Bill And Eli Perras Play At Charles And Myrtle's Saturday

Bill and Eli Perras, American Troubadours, will play at Charles and Myrtle's Coffeehouse on Saturday at 8 p.m. The coffeehouse is inside Christ Unity Church at 105 McBrien Road. There is a $10 suggested donation at the door.  Review for Bill and Eli Perras: Imagine George Burns and Gracie Allen as a couple of sweet old hippies, and you have a start on what to expect ... (click for more)

Southern Adventist University Ensembles Kick Off Concert Season

The Southern Adventist University Symphony Orchestra and Wind Symphony invite the public to their first concerts of the season.  The Symphony Orchestra will perform Sept. 30 at 7:30 p.m. at Collegedale Church of Seventh-day Adventists. Under the direction of Laurie Redmer Minner, the Symphony Orchestra will present “Symphony in D minor” by César Franck and ... (click for more)

Black Creek To Pay For Engineer Firm's Review Of New City Road Up Aetna Mountain

City Transportation Director Blythe Bailey said Tuesday that the Black Creek Mountain Development Group will pay for a review by an engineering firm of plans for a new city road up Aetna Mountain to a planned major development on top. Geosyntec Consultants is charging $39,754 for the examination of the planned road that will roughly follow the track of the current dirt road that ... (click for more)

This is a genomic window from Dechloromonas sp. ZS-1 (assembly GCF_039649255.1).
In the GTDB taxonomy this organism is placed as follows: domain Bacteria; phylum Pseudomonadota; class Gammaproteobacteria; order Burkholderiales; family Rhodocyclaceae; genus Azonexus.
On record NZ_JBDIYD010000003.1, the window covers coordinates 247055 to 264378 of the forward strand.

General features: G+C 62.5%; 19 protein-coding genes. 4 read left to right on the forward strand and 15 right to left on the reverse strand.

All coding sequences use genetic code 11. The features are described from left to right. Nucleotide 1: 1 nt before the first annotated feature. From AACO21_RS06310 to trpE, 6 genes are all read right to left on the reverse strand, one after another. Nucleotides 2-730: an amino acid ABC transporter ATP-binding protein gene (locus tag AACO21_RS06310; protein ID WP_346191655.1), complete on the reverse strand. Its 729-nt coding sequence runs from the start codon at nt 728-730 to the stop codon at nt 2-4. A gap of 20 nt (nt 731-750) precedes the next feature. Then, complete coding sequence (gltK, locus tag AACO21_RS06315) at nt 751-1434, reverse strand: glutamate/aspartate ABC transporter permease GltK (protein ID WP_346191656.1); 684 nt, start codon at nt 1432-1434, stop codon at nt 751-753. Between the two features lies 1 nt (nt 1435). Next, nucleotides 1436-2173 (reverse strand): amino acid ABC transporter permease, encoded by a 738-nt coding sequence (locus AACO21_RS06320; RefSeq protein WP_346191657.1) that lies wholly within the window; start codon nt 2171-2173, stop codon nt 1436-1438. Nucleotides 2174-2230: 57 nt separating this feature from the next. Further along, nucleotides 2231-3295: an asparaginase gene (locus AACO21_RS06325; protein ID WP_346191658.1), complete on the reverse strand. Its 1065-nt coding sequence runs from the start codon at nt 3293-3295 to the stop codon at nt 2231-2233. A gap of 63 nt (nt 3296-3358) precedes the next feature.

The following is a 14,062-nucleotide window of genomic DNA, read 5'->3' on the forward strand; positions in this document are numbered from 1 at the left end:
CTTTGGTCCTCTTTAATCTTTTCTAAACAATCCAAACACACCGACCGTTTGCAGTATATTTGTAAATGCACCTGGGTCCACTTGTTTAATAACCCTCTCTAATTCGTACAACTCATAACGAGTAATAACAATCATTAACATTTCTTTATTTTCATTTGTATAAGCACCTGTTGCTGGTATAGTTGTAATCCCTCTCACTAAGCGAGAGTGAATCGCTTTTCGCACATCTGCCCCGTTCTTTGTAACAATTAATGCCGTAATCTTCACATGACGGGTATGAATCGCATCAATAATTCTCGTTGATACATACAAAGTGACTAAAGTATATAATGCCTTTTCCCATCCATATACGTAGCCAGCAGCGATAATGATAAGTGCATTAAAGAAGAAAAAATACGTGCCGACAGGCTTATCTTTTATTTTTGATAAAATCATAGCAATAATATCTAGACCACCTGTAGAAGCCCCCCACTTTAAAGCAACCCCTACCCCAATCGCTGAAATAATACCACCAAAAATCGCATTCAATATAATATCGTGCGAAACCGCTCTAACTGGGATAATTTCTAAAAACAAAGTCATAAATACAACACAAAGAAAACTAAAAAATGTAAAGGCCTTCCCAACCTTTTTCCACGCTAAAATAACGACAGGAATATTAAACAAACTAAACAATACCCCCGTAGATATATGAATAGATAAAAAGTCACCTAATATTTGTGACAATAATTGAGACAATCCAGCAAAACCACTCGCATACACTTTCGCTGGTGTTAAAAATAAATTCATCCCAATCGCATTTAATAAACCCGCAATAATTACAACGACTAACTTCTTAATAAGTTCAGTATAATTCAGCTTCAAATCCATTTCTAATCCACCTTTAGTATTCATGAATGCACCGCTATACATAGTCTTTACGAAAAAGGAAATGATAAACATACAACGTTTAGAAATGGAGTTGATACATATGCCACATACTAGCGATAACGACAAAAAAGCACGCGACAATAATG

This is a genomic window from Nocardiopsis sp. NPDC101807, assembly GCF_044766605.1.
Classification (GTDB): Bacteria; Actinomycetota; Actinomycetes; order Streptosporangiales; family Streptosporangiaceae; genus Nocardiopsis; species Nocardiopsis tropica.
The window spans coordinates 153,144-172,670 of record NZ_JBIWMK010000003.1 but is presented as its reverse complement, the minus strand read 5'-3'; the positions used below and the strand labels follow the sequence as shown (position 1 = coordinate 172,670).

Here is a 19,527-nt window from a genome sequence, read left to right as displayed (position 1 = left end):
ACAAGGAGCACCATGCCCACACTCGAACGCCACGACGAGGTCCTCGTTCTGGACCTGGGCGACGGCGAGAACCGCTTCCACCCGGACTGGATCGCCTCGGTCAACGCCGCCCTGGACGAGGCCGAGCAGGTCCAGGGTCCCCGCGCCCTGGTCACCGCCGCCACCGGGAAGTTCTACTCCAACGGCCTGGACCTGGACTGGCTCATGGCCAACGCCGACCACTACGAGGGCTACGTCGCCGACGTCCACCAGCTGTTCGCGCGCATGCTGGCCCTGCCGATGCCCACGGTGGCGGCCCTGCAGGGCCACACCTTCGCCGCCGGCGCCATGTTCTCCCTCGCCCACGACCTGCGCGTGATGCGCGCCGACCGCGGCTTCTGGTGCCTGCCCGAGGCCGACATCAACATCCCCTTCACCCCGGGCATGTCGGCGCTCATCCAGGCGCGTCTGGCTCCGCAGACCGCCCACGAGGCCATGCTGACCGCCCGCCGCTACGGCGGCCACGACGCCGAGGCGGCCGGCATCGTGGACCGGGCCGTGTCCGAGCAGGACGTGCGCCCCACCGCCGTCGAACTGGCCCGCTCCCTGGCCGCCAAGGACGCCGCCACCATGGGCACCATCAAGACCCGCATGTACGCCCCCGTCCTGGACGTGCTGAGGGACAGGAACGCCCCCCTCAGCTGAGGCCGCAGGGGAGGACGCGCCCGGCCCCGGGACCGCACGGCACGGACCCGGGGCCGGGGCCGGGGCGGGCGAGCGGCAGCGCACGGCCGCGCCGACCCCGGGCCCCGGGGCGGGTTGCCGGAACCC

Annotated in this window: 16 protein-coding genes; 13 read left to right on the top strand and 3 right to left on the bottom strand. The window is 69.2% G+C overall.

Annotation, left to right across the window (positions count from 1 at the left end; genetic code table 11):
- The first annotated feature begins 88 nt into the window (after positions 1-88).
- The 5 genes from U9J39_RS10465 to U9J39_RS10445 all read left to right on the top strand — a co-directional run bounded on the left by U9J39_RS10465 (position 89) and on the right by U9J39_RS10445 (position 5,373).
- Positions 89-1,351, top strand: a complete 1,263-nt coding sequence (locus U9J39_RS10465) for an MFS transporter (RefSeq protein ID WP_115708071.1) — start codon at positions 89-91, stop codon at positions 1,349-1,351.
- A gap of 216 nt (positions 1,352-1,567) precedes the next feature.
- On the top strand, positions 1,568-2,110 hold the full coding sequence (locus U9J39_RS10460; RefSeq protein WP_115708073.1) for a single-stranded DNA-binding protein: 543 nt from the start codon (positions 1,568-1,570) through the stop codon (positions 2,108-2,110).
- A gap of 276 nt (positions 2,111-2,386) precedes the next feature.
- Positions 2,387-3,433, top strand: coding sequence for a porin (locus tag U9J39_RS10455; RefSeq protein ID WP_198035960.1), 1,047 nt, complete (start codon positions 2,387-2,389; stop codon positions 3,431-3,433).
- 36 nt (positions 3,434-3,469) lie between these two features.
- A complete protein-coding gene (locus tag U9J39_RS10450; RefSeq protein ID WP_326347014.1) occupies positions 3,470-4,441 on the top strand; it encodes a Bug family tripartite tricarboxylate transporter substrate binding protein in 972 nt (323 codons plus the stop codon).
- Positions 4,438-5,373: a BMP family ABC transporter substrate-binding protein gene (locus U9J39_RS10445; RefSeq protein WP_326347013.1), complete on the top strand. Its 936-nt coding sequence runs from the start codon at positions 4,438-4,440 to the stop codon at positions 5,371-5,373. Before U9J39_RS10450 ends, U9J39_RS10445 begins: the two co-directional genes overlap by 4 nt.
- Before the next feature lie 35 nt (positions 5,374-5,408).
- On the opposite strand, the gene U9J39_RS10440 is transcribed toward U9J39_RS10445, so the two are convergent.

2 Bank Tellers Say They Are Positive Walter Rice Was Gunman Who Robbed Hixson Branch

Two tellers from the Hixson branch of the Bank of America testified Tuesday they are positive that Walter Frank Rice is the individual who robbed them at gunpoint last July 25. General Sessions Court Judge Lila Statom bound a bank robbery charge against Rice, 36, of 4734 Sabrina Lane, Hixson, to the Grand Jury. She raised his bond on the bank robbery charge to $250,000, calling ... (click for more)

Arming Teachers With Guns Will Be Too Dangerous

Arming teachers with guns in the classroom, as Bill Lee proposes, would be the single most dangerous thing to happen to students in Tennessee history. Students and teachers in close proximity to loaded firearms daily? Across this state, in middle schools alone, there are probably hundreds of student/teacher conflicts a day. What if a student got hold of gun in a struggle with ... (click for more)

Roy Exum: 2018 Ig Nobel Awards

The word ‘ignobel’ is rarely used because only a few among us know that it means "characterized by baseness, lowness, or meanness." About 30 years ago, a glorious group of great scholars took a literary hatchet to form the word into ‘ig nobel’ so it could be placed in the dictionary as a term that means “a satirical social criticism that identifies absurd research.” Think of ... (click for more)